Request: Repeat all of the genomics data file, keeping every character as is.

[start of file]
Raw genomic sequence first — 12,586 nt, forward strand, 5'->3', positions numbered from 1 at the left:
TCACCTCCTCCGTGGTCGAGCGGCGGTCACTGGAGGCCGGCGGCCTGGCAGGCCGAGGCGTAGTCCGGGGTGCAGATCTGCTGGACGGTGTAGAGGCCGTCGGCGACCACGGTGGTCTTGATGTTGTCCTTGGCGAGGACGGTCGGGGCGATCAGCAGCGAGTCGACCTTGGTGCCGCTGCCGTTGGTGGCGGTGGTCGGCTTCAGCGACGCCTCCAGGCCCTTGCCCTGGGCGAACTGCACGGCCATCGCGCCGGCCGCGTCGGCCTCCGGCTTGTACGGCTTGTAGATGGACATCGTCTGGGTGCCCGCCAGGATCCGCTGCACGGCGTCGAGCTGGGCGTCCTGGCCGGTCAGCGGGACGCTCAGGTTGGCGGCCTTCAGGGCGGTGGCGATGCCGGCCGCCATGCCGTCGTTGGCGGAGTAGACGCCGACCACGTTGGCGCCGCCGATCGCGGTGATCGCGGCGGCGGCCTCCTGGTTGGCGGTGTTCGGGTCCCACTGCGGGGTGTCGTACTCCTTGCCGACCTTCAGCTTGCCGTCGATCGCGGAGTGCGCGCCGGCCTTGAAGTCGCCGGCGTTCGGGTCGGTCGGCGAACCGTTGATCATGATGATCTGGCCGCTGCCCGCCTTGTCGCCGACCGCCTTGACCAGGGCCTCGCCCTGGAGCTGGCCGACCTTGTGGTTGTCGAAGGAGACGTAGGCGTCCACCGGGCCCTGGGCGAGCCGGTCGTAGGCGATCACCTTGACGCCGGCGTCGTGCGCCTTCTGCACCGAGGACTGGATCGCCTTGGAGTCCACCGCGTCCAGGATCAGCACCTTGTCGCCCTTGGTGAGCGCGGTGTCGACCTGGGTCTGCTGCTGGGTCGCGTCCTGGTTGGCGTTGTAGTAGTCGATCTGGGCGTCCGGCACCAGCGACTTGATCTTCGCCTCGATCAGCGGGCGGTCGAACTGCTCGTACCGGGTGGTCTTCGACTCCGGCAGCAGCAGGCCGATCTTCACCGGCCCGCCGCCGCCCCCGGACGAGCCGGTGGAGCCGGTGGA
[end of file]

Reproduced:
Raw genomic sequence first — 12,586 nt, forward strand, 5'->3', positions numbered from 1 at the left:
TCACCTCCTCCGTGGTCGAGCGGCGGTCACTGGAGGCCGGCGGCCTGGCAGGCCGAGGCGTAGTCCGGGGTGCAGATCTGCTGGACGGTGTAGAGGCCGTCGGCGACCACGGTGGTCTTGATGTTGTCCTTGGCGAGGACGGTCGGGGCGATCAGCAGCGAGTCGACCTTGGTGCCGCTGCCGTTGGTGGCGGTGGTCGGCTTCAGCGACGCCTCCAGGCCCTTGCCCTGGGCGAACTGCACGGCCATCGCGCCGGCCGCGTCGGCCTCCGGCTTGTACGGCTTGTAGATGGACATCGTCTGGGTGCCCGCCAGGATCCGCTGCACGGCGTCGAGCTGGGCGTCCTGGCCGGTCAGCGGGACGCTCAGGTTGGCGGCCTTCAGGGCGGTGGCGATGCCGGCCGCCATGCCGTCGTTGGCGGAGTAGACGCCGACCACGTTGGCGCCGCCGATCGCGGTGATCGCGGCGGCGGCCTCCTGGTTGGCGGTGTTCGGGTCCCACTGCGGGGTGTCGTACTCCTTGCCGACCTTCAGCTTGCCGTCGATCGCGGAGTGCGCGCCGGCCTTGAAGTCGCCGGCGTTCGGGTCGGTCGGCGAACCGTTGATCATGATGATCTGGCCGCTGCCCGCCTTGTCGCCGACCGCCTTGACCAGGGCCTCGCCCTGGAGCTGGCCGACCTTGTGGTTGTCGAAGGAGACGTAGGCGTCCACCGGGCCCTGGGCGAGCCGGTCGTAGGCGATCACCTTGACGCCGGCGTCGTGCGCCTTCTGCACCGAGGACTGGATCGCCTTGGAGTCCACCGCGTCCAGGATCAGCACCTTGTCGCCCTTGGTGAGCGCGGTGTCGACCTGGGTCTGCTGCTGGGTCGCGTCCTGGTTGGCGTTGTAGTAGTCGATCTGGGCGTCCGGCACCAGCGACTTGATCTTCGCCTCGATCAGCGGGCGGTCGAACTGCTCGTACCGGGTGGTCTTCGACTCCGGCAGCAGCAGGCCGATCTTCACCGGCCCGCCGCCGCCCCCGGACGAGCCGGTGGAGCCGGTGGA